DBS Group Research
Please see below a rundown of this week’s key data releases and events with macro relevance:
- China’s 3Q GDP release is due this Friday. We expect growth to slow to 6.4% in 3Q18, owing to softening domestic demand.
- Japan’s headline inflation would likely have risen for the fourth month in a row, to 1.4% YoY in September.
- We expect the Bank of Korea to hold the 7-day repo rate at 1.50%.
As currencies come under pressure with the Fed hiking rates and tightening liquidity, and inflation appears to have bottomed, there is room for real rates to rise in Asia (driven by tighter monetary policy). Already, policy rate hikes and still-low inflation have pushed up real interest rates in India and Indonesia, although they are not particularly high; we think there is definitely room for real rates to increase against the background of good growth momentum. Beyond India and Indonesia, we see room for higher real rates in the Philippines, South Korea, Taiwan, and Thailand. In contrast, China is clearly on course to ease monetary conditions; real rates will likely decline further there.
Source: CEIC, DBS. Real rates are through September, except for China, Hong Kong, Malaysia, and Singapore (August). Short term rates are calculated using the difference between 3-month interbank borrowing rate and headline inflation (annual average forecast), except for Philippines (91-day treasury-bill yield).
China: The GDP growth is expected to slow to 6.4% in 3Q18. Domestic demand should have continued to slow. Retail sales growth is projected to have eased to 8.6% YoY in September from 9.0% in August. Likewise, industrial production would have moderated to 5.8% from 6.1%. This largely mirrors the contraction in new export order component of the official manufacturing PMI (below 50 for 4 consecutive months), due to increasing trade frictions. Fixed asset investment should have bounced back somewhat to 5.5% in September, thanks to July’s RRR cut. Looking ahead, the 100 bps cut of RRR announced last week will release further liquidity to buttress growth. The PBOC will also likely offer more longer-term cash via MLF to cope with the deterioration of corporate and local government cash flow. These will in turn increase the monetary supply. Yet, the authority has spared no effort in the controlling the financial risk by shifting the shadow banking product bank onto the book. In fact, off-balance sheet products shrank for 6 consecutive months. On inflation, the rising food price should continue to add upward pressure to CPI. Yet, PPI will moderate due to external uncertainties and high base effect.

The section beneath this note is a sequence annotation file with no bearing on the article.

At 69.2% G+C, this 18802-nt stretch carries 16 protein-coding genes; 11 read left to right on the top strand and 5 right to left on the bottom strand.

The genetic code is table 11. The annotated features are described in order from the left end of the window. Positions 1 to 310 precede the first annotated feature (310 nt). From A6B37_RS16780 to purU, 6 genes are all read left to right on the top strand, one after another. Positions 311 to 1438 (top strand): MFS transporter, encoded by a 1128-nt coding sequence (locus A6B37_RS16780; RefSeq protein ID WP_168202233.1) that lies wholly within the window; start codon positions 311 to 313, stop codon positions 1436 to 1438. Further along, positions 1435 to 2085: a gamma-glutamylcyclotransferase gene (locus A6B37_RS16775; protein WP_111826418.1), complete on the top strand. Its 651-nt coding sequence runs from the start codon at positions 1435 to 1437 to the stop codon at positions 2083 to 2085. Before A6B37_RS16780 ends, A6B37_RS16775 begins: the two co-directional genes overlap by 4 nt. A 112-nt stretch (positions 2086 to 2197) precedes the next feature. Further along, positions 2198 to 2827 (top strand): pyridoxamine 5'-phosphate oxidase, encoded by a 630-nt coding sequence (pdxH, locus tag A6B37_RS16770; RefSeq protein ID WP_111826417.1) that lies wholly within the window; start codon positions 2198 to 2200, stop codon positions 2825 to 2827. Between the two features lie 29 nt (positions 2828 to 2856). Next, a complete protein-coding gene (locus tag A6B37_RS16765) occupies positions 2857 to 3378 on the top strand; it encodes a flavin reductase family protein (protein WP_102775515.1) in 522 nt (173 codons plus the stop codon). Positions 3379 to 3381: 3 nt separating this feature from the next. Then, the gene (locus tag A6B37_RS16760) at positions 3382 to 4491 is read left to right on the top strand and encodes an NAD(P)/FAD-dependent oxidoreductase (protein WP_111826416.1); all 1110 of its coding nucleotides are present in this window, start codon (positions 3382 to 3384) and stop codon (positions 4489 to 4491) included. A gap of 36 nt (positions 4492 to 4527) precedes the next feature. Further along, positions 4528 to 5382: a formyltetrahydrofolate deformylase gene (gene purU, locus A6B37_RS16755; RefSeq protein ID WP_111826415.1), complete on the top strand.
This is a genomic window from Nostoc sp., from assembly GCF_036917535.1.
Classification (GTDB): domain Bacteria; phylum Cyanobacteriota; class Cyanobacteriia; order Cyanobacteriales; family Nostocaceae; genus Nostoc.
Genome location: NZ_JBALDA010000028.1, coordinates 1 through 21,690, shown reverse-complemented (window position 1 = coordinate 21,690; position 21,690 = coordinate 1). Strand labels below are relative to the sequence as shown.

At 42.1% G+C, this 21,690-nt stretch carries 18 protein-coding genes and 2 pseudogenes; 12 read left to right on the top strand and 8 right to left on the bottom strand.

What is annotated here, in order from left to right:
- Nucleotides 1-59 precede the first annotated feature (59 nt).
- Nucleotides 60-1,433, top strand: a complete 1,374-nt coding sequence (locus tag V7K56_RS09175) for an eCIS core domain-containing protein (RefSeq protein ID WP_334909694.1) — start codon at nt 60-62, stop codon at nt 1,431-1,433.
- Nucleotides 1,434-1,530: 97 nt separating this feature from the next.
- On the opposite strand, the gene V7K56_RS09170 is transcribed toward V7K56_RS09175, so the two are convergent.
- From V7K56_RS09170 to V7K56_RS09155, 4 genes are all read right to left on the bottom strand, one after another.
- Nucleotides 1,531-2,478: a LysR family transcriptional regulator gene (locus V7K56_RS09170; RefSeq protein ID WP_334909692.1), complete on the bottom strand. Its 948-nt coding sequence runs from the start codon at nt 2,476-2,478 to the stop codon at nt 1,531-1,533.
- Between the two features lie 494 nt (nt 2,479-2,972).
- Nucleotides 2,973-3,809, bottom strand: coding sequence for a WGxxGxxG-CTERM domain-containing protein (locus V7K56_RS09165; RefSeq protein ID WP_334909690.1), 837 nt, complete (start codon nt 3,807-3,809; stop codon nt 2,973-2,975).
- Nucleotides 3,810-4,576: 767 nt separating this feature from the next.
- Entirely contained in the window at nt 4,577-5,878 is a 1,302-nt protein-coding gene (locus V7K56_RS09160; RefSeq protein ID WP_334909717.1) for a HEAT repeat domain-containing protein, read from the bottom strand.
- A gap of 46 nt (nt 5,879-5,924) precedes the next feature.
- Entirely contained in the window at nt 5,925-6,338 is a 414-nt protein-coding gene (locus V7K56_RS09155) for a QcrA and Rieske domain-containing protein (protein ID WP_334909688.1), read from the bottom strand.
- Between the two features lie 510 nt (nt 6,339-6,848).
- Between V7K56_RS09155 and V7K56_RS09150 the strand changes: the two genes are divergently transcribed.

Hong Kong: Thanks to robust local economic growth (real GDP rose 4.0% YoY in 1H18), the labor market should remain tight. Recovery in inbound tourism and domestic consumption (visitor arrivals and retail sales value increased 17.4% and 12.5% YOY respectively in 2018 YTD) should support the labor market in 3Q18. The seasonally-adjusted unemployment rate is expected to stay at a 20-year low of 2.8%. Looking forward, the potential repercussion from the Sino-US trade friction on the stock market warrant attention. Hang Seng Index slump to 25,000 from its year-high of 33,000 points of late. The negative wealth effect to the local spending sentiment might blow headwinds to the retail sector as well as the labour market.